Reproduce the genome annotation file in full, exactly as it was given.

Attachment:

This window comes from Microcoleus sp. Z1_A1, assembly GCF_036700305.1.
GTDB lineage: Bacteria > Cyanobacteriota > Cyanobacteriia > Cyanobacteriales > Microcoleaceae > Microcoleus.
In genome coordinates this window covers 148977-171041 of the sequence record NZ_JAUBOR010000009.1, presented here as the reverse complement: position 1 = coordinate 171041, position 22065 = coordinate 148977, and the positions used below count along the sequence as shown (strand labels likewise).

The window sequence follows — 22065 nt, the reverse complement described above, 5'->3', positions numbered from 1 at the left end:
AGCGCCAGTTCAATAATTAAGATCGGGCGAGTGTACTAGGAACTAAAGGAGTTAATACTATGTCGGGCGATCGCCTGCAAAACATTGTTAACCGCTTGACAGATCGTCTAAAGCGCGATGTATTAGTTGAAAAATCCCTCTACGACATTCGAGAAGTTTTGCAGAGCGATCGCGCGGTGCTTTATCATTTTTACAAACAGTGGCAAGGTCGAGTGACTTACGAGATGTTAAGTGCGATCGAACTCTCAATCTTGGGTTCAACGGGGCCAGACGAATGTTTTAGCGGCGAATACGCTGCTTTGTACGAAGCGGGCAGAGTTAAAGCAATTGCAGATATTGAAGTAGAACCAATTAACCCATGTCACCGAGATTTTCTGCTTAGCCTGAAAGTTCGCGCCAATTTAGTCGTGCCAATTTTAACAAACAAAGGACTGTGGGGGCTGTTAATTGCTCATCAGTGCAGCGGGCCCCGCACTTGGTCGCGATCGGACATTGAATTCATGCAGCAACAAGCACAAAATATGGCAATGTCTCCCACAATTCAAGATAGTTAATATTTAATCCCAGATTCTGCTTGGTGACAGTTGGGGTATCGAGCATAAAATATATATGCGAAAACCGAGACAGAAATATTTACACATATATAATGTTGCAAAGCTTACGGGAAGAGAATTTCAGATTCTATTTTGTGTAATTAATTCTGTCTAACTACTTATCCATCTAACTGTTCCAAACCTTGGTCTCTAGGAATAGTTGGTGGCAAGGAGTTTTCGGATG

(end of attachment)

This window comes from Microcoleus sp. Z1_A1, assembly GCF_036700305.1.
GTDB lineage: Bacteria > Cyanobacteriota > Cyanobacteriia > Cyanobacteriales > Microcoleaceae > Microcoleus.
In genome coordinates this window covers 148977-171041 of the sequence record NZ_JAUBOR010000009.1, presented here as the reverse complement: position 1 = coordinate 171041, position 22065 = coordinate 148977, and the positions used below count along the sequence as shown (strand labels likewise).

The window sequence follows — 22065 nt, the reverse complement described above, 5'->3', positions numbered from 1 at the left end:
AGCGCCAGTTCAATAATTAAGATCGGGCGAGTGTACTAGGAACTAAAGGAGTTAATACTATGTCGGGCGATCGCCTGCAAAACATTGTTAACCGCTTGACAGATCGTCTAAAGCGCGATGTATTAGTTGAAAAATCCCTCTACGACATTCGAGAAGTTTTGCAGAGCGATCGCGCGGTGCTTTATCATTTTTACAAACAGTGGCAAGGTCGAGTGACTTACGAGATGTTAAGTGCGATCGAACTCTCAATCTTGGGTTCAACGGGGCCAGACGAATGTTTTAGCGGCGAATACGCTGCTTTGTACGAAGCGGGCAGAGTTAAAGCAATTGCAGATATTGAAGTAGAACCAATTAACCCATGTCACCGAGATTTTCTGCTTAGCCTGAAAGTTCGCGCCAATTTAGTCGTGCCAATTTTAACAAACAAAGGACTGTGGGGGCTGTTAATTGCTCATCAGTGCAGCGGGCCCCGCACTTGGTCGCGATCGGACATTGAATTCATGCAGCAACAAGCACAAAATATGGCAATGTCTCCCACAATTCAAGATAGTTAATATTTAATCCCAGATTCTGCTTGGTGACAGTTGGGGTATCGAGCATAAAATATATATGCGAAAACCGAGACAGAAATATTTACACATATATAATGTTGCAAAGCTTACGGGAAGAGAATTTCAGATTCTATTTTGTGTAATTAATTCTGTCTAACTACTTATCCATCTAACTGTTCCAAACCTTGGTCTCTAGGAATAGTTGGTGGCAAGGAGTTTTCGGATG